Less than half of the 20 or so offices being leased by the city are furnished and occupied. And several freshly-painted rooms have desks but don't yet have employees to sit behind them.
But they will soon.
"When we have those spaces filled, we'll have the staff that we need," said Max Hicks, director of the Utilities Department.
On Tuesday, the Augusta Commission is set to approve a reorganization of the Utilities Department, which will give the go-ahead for officials to begin advertising to fill the vacant offices with four new assistant directors.
The cost of approving the reorganization is $150,000, which will pay for the salaries of the three newly-created positions.
On a larger scale, the reorganization will be a first step in expanding the Utilities Department's staff to meet the increased workload that accompanies a $98 million water and sewerage bond issue approved last month. The bonds' revenues are set to be used in the next three years to upgrade the county's water treatment facilities, wastewater conveyance systems, wells and water lines.
In the next two to five months, at least 20 additional people will be added to the Utilities Department's engineering and inspection divisions.
"From a customer relations standpoint, I think that we will be able to give a quicker and a better response," Mr. Hicks said. "In our operations with customers, developers and also in our interactions with other departments within the city, we'll have people more directly assigned to interact."
Under the existing chain of command in the Utilities Department, Mr. Hicks heads up operations and directly supervises an assistant director. The assistant director is charged with overseeing six different departments, but the position has been vacant since April.
Under the new chain of command, however, three new assistant director positions will be added. Each assistant director will oversee a separate division: water production, engineering and construction, finance and administration and wastewater treatment.
"It really did seem as if we needed to have an additional level of management there," Mr. Hicks said. "We've spent the last several years developing the funding we needed for an expansion, but 2001 is the first time we will have pulled together everything we knew we needed."
About 13 Utilities Department employees moved to the Bay Street building at the beginning of October.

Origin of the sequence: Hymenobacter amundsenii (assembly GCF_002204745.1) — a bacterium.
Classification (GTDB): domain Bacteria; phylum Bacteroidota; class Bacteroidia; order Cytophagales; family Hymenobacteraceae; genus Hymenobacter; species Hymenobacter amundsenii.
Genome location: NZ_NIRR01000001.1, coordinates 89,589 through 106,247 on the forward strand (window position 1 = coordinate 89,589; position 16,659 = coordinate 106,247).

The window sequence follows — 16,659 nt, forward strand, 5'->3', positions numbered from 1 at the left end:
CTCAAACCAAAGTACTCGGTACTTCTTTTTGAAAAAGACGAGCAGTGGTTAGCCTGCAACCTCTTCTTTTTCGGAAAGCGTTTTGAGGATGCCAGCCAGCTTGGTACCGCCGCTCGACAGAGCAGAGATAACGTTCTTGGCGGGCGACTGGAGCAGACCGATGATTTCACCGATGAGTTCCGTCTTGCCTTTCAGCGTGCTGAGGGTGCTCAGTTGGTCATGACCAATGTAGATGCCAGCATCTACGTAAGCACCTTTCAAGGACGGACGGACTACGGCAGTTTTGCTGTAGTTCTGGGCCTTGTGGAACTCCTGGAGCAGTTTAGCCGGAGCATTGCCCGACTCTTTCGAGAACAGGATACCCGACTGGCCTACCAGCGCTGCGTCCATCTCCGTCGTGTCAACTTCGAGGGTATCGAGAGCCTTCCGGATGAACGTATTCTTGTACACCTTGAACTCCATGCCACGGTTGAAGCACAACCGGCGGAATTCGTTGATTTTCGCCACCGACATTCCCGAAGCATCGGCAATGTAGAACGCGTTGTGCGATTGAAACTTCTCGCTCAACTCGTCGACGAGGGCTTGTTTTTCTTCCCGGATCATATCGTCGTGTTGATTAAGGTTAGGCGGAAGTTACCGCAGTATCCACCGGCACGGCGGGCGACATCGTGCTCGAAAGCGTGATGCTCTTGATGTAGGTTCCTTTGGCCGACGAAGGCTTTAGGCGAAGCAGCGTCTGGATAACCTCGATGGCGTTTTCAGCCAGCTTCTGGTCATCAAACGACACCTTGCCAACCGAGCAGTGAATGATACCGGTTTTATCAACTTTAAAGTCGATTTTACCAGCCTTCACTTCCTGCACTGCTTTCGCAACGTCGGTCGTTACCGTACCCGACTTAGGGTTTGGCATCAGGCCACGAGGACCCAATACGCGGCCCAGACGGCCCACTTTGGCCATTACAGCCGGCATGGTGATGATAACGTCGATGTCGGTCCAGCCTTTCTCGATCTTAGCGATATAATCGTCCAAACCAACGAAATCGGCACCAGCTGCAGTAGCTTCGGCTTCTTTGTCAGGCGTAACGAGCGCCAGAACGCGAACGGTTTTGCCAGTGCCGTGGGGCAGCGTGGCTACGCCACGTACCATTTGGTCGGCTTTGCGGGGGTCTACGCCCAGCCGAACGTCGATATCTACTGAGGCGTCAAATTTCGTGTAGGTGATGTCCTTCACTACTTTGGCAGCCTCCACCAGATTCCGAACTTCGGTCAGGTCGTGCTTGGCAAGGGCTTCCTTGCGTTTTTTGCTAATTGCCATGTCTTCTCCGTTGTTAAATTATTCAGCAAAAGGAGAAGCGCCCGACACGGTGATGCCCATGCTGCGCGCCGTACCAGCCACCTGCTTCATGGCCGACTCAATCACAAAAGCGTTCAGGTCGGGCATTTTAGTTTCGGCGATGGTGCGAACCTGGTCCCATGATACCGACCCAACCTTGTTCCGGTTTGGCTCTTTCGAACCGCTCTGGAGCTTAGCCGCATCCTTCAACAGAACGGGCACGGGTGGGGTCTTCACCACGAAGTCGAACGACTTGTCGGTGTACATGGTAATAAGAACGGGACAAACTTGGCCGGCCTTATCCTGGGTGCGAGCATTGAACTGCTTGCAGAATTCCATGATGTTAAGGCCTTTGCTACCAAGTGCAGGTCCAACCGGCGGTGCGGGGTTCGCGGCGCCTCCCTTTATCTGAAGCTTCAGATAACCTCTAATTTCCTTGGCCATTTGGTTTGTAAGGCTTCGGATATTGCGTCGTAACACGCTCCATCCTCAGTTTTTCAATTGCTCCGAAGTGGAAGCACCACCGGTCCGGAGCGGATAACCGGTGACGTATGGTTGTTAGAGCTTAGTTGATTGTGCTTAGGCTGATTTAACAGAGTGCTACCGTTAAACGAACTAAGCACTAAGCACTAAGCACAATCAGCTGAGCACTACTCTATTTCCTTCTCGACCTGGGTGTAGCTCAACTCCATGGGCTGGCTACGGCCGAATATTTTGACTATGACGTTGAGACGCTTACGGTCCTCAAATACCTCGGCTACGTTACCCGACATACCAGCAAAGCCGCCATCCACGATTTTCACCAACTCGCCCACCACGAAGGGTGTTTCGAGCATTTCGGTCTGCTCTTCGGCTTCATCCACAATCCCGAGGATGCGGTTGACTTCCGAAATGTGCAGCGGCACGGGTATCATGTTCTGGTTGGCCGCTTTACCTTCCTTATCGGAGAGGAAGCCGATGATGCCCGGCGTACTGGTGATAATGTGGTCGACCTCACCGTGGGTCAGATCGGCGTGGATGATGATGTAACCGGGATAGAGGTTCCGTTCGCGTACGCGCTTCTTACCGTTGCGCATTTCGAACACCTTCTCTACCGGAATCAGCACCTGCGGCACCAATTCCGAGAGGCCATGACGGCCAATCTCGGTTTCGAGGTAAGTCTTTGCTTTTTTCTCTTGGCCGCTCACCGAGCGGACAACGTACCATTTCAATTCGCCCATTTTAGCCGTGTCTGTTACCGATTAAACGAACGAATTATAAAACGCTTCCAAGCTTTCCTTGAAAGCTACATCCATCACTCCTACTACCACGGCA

And by early next year, officials expect the first floor of the four-story building near Augusta's riverwalk to be bustling with activity as eight new engineers and six new inspectors also will be added to help meet the workload that accompanies millions of dollars worth of improvements to the county's water and sewer operations.
The city will advertise locally for some positions and regionally and nationally for others, City Administrator Randy Oliver said.
Larry Scott, client services manager for the water business group of CH2MHill, the consulting group hired to study and manage the county's water and wastewater capital improvement program, said the expansion is one that's long overdue.
"As the utilities department is initiating these new improvements and adding new facilities, there's a need to have the appropriate support personnel," Mr. Scott said.
Included in the list of projects to be funded by the bond are:
Upgrades to the Highland Avenue water treatment plant
Construction of a 16-inch water line and elevated tank on Tobacco Road and a central connector at River Watch Parkway and Claussen Road
The initial planning and design of a new surface water treatment plant to be located on the Savannah River
Several new wells and a new water treatment plant
Improvements to wastewater collection and conveyance systems, including pipes on Butler and Rae's creeks and reduced external flow on Rocky and Spirit creeks.
Reach Heidi Coryell at (706) 823-3215.
Utilities officials will not be able to accept water payments at the downtown office, but customers can continue to pay their bills at the department's old building, located at 2760 Peach Orchard Road, and the county municipal building at 530 Greene St.
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